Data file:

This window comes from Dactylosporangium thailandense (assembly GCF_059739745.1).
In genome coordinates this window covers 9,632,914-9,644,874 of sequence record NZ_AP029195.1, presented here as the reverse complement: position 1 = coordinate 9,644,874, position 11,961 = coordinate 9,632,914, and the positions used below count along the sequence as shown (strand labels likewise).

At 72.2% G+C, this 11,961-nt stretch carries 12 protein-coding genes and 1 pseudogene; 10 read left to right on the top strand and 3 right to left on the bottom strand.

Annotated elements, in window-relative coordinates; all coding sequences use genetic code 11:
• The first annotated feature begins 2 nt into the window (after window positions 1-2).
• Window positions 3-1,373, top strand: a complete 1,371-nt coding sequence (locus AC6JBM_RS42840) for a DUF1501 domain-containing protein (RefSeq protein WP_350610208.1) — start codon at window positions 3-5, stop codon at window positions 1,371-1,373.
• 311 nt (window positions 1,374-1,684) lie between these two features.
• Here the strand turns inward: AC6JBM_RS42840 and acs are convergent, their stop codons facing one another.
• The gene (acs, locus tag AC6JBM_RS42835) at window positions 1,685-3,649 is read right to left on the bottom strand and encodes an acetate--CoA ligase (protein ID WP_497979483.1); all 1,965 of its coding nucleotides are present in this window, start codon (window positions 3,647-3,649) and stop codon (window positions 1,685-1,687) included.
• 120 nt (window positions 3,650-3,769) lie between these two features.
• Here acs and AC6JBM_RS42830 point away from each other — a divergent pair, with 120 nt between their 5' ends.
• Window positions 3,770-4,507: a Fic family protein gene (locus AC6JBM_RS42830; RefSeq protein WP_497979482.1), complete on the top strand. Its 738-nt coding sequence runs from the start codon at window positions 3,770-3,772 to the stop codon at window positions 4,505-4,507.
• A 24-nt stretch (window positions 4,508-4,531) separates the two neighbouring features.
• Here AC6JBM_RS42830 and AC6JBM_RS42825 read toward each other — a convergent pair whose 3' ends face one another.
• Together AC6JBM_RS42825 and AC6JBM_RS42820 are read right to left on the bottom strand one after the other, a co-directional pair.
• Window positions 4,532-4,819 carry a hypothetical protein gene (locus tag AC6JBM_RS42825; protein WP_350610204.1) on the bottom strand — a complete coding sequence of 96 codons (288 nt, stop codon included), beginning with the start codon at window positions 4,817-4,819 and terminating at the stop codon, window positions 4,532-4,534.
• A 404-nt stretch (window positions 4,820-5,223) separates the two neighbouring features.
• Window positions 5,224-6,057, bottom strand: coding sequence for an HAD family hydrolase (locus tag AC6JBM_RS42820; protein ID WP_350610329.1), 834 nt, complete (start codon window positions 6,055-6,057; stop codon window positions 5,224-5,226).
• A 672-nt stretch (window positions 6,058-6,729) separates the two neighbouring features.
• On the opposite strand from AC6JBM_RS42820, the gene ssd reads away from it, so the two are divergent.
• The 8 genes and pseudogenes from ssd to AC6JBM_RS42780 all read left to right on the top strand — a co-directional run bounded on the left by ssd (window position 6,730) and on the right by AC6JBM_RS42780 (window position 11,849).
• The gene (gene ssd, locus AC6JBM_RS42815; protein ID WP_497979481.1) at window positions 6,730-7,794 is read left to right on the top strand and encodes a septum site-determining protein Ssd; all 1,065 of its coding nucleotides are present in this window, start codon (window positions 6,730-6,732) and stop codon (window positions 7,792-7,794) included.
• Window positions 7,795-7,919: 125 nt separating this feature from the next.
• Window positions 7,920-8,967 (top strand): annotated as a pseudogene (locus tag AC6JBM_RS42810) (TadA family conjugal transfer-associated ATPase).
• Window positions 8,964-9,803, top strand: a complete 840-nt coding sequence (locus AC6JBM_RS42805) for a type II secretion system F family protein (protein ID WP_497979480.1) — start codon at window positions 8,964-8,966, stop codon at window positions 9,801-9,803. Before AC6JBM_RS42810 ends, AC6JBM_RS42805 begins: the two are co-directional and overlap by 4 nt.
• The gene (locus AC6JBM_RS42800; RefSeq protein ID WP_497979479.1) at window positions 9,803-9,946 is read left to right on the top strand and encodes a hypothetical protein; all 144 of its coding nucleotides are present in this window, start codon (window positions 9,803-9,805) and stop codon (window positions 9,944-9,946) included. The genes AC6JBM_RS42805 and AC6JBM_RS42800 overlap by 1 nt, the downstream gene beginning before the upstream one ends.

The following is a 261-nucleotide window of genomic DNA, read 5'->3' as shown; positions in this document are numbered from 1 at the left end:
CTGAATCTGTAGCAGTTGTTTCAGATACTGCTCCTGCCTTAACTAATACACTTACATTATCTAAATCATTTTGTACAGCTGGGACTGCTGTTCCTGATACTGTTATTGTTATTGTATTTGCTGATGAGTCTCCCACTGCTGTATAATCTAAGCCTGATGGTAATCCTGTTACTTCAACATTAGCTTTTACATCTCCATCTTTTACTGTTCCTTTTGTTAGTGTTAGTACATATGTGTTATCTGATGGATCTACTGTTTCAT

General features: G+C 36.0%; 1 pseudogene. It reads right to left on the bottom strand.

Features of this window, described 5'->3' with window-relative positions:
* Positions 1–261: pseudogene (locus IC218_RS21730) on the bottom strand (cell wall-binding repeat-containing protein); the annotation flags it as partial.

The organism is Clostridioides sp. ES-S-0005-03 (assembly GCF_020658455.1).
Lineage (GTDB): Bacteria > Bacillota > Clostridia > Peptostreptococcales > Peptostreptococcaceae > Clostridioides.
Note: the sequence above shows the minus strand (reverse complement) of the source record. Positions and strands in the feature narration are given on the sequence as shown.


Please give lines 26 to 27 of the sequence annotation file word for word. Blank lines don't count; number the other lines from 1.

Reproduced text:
• The gene (locus AC6JBM_RS42800; RefSeq protein ID WP_497979479.1) at window positions 9,803-9,946 is read left to right on the top strand and encodes a hypothetical protein; all 144 of its coding nucleotides are present in this window, start codon (window positions 9,803-9,805) and stop codon (window positions 9,944-9,946) included. The genes AC6JBM_RS42805 and AC6JBM_RS42800 overlap by 1 nt, the downstream gene beginning before the upstream one ends.

The following is a 261-nucleotide window of genomic DNA, read 5'->3' as shown; positions in this document are numbered from 1 at the left end: